NewsNatural Hazards

Thinking the unthinkable

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Science  15 Jul 2016:
Vol. 353, Issue 6296, pp. 232-237
DOI: 10.1126/science.353.6296.232

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What are the greatest threats to humanity and human civilization? Scholars think a self-induced catastrophe such as nuclear war or a bioengineered pandemic is most likely to do us in. But extreme natural hazards—including threats from space and geologic upheavals here on Earth—could also do the job. Although common, moderately severe disasters such as earthquakes attract far more funding and attention than low-probability apocalyptic ones, a handful of researchers persists in thinking the unthinkable. With knowledge and planning, they say, it's possible to prepare for—or in some cases prevent—rare but devastating natural disasters such as blasts of particles from the sun, collisions with near-Earth asteroids like the one that wiped out the dinosaurs, and supervolcanoes that dwarf any eruptions in recorded history.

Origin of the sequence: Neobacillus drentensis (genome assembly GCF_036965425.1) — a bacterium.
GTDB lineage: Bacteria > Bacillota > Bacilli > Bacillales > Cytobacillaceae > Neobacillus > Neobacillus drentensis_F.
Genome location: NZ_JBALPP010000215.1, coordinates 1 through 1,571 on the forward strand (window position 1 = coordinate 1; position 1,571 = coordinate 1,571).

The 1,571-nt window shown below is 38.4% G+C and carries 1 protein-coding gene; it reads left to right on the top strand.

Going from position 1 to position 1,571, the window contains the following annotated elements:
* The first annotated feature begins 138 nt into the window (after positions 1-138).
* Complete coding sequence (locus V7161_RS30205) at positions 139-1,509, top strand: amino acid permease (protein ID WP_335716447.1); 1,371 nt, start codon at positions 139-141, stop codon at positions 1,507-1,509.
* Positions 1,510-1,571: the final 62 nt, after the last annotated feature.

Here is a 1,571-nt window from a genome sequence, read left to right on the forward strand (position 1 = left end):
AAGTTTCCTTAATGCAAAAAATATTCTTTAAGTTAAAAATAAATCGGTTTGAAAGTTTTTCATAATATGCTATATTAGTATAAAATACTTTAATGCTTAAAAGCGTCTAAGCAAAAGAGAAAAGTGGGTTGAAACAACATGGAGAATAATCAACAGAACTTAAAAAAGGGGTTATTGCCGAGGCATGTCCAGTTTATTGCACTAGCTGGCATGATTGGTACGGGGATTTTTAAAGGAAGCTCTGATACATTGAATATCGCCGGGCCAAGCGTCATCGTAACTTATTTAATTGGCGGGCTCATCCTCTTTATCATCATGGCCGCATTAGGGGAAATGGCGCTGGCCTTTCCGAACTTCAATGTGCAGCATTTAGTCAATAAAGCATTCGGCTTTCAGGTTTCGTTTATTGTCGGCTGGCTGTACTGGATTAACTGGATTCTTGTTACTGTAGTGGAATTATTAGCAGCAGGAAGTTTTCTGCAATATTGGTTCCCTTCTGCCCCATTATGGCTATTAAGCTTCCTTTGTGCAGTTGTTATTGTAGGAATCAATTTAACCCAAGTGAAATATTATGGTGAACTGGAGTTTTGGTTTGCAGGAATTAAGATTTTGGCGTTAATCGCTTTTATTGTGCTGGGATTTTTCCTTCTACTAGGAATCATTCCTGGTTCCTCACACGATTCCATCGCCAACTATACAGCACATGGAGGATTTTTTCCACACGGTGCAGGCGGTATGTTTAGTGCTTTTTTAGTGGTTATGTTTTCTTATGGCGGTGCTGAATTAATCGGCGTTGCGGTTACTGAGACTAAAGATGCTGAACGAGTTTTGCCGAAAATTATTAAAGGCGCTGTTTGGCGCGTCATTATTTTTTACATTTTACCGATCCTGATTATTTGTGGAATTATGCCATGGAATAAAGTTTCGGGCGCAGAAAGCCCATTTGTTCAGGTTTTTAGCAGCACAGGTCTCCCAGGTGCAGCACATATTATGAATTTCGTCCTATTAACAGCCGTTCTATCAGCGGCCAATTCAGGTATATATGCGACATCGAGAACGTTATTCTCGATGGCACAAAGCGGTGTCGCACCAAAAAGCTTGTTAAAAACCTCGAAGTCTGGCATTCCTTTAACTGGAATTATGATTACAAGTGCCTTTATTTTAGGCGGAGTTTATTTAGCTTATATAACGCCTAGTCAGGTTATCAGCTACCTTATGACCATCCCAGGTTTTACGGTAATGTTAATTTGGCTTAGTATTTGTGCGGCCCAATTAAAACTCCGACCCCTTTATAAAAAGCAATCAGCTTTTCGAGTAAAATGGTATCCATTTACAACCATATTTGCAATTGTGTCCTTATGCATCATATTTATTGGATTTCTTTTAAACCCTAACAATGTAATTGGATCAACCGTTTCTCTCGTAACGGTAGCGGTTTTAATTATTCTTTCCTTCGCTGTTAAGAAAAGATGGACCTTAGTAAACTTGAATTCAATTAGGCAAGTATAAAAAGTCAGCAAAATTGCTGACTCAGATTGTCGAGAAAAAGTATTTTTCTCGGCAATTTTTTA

• * Julia Rosen is a freelance writer in Portland, Oregon.

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